Young people don’t seem to be getting that message. The proportion of high school students who earned three or more credits in occupational education — typically an indication that they’re interested in careers in the skilled trades — has fallen from one in four in 1990 to one in five now, according to the U.S. Department of Education.
“There are more jobs, more opportunities in these kinds of fields, and they’re requiring more skills, yet we have the same finite number of students,” Kreamer said.
Washington is not the only state devoting attention to this. California is spending $200 million to improve the delivery of career and technical education. Iowa community colleges and businesses are collaborating to increase the number of “work-related learning opportunities,” including apprenticeships, job-shadowing and internships. Tennessee has made its technical colleges free.
So severe are looming shortages of workers in the skilled trades in Michigan, Gov. Rick Snyder in February announced a $100 million proposal he likens to the Marshall Plan that rebuilt Europe after World War II. Using scholarships and stipends, among other things, it would prepare more people for the 811,000 expected job openings through 2024 in industries facing worker shortages, which Michigan officials say don’t require bachelor’s degrees and pay an average of $60,000 a year.
Related: In spite of a growing shortage in male-dominated vocations, women still aren’t showing up
At the federal level, there’s bipartisan support for making Pell grants available for short-term job-training courses and not just university tuition. The Trump administration supports the idea.
Congress should “invest in workforce development and job training [and] open great vocational schools,” President Donald Trump said in his State of the Union address.
For all the promises to improve vocational education, however, a principal federal source of money for it, called Tech-Prep, hasn’t been funded since 2011, when it went from $103 million a year to zero; Trump’s budget proposal sought to cut the remaining state grants for career and technical education by another $166 million, though Congress instead approved a $75 million increase. A quarter of states last year reduced their own funding for postsecondary career and technical education, according to the National Association of State Directors of Career Technical Education.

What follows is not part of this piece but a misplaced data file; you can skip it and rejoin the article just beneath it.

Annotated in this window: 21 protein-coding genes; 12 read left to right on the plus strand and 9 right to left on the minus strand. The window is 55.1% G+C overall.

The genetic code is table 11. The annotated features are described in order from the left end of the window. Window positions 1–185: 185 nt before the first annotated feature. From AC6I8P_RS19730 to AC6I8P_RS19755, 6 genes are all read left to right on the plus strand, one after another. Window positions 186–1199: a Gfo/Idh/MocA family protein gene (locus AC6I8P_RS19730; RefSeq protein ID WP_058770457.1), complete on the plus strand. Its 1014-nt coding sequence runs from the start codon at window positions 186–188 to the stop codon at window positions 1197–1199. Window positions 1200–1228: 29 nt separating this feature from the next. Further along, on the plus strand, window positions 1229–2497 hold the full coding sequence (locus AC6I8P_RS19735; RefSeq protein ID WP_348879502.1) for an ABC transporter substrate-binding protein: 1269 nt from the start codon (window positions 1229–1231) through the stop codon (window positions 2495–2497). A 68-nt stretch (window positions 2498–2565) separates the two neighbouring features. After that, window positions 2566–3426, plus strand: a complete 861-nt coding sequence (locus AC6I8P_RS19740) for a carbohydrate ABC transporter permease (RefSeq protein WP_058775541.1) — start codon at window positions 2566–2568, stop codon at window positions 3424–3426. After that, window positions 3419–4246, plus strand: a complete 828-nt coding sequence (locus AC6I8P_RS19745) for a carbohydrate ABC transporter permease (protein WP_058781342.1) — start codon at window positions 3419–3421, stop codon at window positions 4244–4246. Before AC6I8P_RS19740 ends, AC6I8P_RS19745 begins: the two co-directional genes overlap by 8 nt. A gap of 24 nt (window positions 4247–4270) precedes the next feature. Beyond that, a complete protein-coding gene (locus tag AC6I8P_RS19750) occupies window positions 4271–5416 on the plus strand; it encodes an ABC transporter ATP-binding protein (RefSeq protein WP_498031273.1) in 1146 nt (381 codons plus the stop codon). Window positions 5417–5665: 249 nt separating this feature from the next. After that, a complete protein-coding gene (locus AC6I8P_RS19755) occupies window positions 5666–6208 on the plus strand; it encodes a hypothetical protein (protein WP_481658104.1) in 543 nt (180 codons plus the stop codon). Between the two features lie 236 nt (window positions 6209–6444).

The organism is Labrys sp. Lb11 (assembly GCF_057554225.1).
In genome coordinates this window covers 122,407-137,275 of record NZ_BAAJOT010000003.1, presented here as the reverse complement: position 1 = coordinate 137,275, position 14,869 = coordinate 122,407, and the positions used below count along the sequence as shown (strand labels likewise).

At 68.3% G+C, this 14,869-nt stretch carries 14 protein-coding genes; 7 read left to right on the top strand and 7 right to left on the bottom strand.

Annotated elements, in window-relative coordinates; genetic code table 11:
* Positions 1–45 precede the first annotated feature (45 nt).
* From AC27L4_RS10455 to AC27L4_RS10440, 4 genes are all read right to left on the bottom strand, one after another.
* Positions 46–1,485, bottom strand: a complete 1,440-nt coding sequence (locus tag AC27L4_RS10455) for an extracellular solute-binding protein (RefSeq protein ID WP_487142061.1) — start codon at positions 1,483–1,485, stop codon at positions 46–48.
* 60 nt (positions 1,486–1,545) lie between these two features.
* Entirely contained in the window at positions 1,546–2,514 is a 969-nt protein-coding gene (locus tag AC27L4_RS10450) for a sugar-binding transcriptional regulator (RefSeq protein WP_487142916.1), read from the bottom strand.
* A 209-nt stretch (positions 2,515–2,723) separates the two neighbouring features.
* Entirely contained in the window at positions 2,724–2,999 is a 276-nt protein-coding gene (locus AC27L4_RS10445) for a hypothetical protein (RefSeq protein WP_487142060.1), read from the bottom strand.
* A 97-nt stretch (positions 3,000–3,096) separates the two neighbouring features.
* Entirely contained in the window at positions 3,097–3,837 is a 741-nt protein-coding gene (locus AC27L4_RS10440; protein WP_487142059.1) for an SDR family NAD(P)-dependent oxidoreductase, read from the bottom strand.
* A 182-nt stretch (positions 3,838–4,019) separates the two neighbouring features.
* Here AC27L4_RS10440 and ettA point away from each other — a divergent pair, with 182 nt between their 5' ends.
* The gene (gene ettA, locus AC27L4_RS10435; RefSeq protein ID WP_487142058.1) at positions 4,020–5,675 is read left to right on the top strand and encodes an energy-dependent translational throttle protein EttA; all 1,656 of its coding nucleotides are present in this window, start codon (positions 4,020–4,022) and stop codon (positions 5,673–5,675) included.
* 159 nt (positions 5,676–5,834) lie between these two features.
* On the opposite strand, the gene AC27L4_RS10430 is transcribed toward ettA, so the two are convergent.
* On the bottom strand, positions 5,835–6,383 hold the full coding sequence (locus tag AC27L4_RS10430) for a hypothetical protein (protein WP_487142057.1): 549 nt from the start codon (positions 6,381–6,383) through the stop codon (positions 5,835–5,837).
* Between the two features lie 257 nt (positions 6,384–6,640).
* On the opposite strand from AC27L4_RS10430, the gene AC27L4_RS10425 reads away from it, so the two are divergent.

But money isn’t the only issue, advocates for career and technical education say. An even bigger challenge is convincing parents that it leads to good jobs.
“They remember ‘voc-ed’ from what they were in high school, which is not necessarily what they aspire to for their own kids,” Kreamer said.
The parents “are definitely harder to convince because there is that stigma of the six-pack-totin’ ironworker,” said Greg Christiansen, who runs the ironworkers training program. Added Kairie Pierce, apprenticeship and college director for the Washington State Labor Council of the AFL-CIO: “It sort of has this connotation of being a dirty job. It’s hard work — I want something better for my son or daughter.”
Of the $200 million that California is spending on vocational education, $6 million is going into a campaign to improve the way people regard it. The Lake Washington Institute of Technology changed its name from Lake Washington Technical College, said Goings, its president, to avoid being stereotyped as a vocational school.